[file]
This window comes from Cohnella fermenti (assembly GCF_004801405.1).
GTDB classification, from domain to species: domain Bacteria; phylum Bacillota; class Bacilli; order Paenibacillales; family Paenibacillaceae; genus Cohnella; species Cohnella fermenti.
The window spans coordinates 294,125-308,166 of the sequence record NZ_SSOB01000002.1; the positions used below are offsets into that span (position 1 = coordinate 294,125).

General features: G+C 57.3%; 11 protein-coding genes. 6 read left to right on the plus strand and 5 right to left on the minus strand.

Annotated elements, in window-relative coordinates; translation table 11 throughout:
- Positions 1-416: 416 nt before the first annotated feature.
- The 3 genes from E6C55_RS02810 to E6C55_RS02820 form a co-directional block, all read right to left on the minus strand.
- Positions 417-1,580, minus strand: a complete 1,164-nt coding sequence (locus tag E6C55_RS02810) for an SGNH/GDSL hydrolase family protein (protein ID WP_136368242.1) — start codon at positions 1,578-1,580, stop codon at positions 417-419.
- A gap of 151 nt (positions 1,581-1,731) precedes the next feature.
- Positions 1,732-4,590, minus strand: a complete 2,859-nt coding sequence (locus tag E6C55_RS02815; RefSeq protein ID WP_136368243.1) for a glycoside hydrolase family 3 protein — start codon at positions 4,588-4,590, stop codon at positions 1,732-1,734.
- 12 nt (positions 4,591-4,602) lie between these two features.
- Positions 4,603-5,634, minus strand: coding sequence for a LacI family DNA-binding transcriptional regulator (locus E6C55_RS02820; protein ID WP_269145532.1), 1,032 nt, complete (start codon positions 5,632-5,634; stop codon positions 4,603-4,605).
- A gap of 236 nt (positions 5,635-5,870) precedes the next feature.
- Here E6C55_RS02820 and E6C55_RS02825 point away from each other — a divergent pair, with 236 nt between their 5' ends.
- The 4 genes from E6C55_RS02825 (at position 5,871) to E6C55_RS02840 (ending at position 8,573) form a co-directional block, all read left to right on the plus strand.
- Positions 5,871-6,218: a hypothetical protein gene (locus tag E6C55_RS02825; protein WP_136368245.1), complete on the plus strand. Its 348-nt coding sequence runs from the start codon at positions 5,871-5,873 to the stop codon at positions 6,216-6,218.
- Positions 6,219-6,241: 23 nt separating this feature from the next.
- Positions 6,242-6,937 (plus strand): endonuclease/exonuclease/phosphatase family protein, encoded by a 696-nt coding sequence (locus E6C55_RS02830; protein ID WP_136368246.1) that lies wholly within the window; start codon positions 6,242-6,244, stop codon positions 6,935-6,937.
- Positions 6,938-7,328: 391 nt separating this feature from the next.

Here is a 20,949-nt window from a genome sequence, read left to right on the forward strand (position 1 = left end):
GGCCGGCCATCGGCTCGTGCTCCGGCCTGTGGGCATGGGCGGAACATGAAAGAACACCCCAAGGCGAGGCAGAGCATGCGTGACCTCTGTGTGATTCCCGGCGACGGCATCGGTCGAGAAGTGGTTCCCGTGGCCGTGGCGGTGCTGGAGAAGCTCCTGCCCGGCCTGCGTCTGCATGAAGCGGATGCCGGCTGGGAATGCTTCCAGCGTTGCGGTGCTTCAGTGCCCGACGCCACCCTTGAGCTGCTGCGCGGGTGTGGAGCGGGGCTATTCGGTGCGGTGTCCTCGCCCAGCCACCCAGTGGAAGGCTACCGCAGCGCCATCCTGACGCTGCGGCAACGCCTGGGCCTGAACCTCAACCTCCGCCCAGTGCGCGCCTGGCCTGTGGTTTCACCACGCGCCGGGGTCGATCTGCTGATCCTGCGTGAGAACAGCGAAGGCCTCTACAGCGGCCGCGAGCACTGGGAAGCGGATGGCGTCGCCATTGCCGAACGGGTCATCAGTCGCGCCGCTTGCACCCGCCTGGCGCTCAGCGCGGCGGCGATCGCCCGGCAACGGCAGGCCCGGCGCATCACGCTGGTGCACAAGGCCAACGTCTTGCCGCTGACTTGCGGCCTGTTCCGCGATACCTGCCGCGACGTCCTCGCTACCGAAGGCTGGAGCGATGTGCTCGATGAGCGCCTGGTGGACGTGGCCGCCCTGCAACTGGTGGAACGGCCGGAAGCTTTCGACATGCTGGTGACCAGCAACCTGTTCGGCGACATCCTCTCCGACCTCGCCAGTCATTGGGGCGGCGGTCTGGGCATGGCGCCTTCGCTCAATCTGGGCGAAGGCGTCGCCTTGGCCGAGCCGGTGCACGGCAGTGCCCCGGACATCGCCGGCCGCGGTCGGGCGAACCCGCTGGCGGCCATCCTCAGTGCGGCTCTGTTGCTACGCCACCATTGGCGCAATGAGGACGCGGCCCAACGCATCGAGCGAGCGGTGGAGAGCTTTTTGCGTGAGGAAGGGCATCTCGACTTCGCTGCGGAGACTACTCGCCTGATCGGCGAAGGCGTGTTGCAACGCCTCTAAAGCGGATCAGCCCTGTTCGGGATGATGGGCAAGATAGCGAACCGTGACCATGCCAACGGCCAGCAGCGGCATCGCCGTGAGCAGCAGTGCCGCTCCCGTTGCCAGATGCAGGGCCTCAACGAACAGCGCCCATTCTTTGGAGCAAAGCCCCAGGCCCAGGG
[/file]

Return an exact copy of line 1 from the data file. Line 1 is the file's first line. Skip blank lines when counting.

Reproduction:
This window comes from Cohnella fermenti (assembly GCF_004801405.1).